One campaign that you have worked on that you are particularly proud of? Please take us through the making of the campaign.
There have been a lot of brands and several campaigns in my short time in advertising. But rather than talk about one single campaign, I’d like to talk about my experience with Netflix India as a whole. Early in 2016, I successfully led the pitch for Netflix India for The Glitch. This brand was a breath of fresh air when we started and we’ve never looked back.
It has challenged my perceptions on so many levels. The way we look at endorsements, working with influencers rather than celebrities, making content rather than ads and really cementing a relationship with our audience.
We had to break the ice with the Indian consumer and not come across as another MNC entering Indian soils. We did that by getting a deep understanding of the audience and their needs and playing to their tastes by localising our communication while keeping the Netflix essence alive. We worked with uniquely Indian insights to understand what would make Indians love Netflix the way the brand is loved in America or the UK.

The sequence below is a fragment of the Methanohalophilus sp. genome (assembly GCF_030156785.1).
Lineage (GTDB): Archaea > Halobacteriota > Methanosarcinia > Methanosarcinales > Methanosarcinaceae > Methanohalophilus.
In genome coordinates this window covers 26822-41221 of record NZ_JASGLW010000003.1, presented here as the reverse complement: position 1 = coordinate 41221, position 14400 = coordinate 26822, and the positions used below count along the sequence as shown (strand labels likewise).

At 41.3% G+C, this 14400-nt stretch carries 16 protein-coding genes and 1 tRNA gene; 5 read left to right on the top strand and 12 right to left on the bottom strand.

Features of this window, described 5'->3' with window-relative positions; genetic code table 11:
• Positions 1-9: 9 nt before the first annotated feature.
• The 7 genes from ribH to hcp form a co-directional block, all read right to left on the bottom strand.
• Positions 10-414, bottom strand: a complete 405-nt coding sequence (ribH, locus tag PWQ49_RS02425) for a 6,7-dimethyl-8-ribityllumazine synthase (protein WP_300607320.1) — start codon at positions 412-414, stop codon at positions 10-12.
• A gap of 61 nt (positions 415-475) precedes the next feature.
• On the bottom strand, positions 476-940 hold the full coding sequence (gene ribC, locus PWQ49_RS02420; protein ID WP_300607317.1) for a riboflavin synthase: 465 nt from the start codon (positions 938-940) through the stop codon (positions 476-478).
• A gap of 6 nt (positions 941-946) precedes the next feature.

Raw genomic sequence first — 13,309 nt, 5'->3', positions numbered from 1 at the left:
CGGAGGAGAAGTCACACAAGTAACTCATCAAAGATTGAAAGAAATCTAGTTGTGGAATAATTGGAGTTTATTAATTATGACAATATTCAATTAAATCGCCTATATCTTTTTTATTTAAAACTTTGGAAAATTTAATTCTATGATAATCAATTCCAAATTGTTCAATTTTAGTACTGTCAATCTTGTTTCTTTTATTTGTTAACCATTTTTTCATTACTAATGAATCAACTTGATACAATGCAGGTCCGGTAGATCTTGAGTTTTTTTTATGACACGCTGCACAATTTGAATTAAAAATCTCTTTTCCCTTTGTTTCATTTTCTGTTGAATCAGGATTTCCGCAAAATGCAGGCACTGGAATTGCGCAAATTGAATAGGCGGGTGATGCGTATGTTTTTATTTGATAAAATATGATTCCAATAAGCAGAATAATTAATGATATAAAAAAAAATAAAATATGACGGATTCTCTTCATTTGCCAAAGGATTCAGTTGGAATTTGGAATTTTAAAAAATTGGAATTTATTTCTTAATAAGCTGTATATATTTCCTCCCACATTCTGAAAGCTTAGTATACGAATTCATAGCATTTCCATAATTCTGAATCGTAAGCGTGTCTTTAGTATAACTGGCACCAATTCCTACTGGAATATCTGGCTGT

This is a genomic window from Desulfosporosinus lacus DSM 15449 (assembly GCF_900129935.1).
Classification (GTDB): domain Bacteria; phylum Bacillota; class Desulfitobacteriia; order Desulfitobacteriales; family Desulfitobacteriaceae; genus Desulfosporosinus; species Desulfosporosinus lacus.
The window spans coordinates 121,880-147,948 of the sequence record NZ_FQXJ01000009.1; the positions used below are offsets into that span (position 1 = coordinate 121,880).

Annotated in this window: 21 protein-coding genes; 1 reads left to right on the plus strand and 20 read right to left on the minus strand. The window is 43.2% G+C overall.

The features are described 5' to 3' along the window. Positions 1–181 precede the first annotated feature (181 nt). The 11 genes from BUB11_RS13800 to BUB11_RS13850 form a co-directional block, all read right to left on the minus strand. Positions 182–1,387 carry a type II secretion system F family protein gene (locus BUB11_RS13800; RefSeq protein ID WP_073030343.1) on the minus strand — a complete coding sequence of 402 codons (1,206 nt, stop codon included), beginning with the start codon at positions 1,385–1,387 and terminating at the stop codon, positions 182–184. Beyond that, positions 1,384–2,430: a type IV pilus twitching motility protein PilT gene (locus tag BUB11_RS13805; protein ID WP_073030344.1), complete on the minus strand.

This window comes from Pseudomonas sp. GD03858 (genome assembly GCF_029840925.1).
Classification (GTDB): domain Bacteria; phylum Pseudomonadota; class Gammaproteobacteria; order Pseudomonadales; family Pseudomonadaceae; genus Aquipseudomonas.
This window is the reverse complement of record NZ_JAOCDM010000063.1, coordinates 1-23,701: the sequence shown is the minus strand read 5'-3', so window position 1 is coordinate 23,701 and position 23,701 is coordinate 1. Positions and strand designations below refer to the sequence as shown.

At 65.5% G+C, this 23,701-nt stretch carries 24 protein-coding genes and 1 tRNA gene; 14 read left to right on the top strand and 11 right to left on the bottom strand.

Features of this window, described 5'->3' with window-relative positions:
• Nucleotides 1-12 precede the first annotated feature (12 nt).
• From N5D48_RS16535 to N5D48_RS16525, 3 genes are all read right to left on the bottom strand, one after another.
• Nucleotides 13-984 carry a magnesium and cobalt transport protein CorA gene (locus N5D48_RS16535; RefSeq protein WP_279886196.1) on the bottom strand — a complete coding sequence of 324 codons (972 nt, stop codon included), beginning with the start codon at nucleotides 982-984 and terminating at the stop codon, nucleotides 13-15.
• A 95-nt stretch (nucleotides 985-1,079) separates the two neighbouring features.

Contextualising an international brand of that scale to such a hyperlocal level has been a very interesting challenge and one that I believe me and my team have risen to fairly well! Handling their first big campaign in India and showing India what they were missing with ‘Life Without Netflix’ or even telling them how easy it was to get ‘hooked’. The way we’ve been able to understand the brand and the competitive environment of entertainment in India is something I’m incredibly proud of.
While working on the creatives how do you prepare yourself? What goes on in your mind?
Creative strategy can come from so many places. Sometimes it strikes you the second the brief comes in and sometimes you need weeks of brainstorming to even arrive at something that inspires the final creative.
But I’ve always relied on a process that streamlines my creative thinking. The first thing I do is look at the overarching goals of the campaign. I funnel that down into a single reaction that I want to elicit from the audience.
From there on I look for the most obvious way to get that reaction. So often in advertising, especially digital, people get lost in formats and technicalities. It’s so important to understand clutter-breaking does not mean complicated.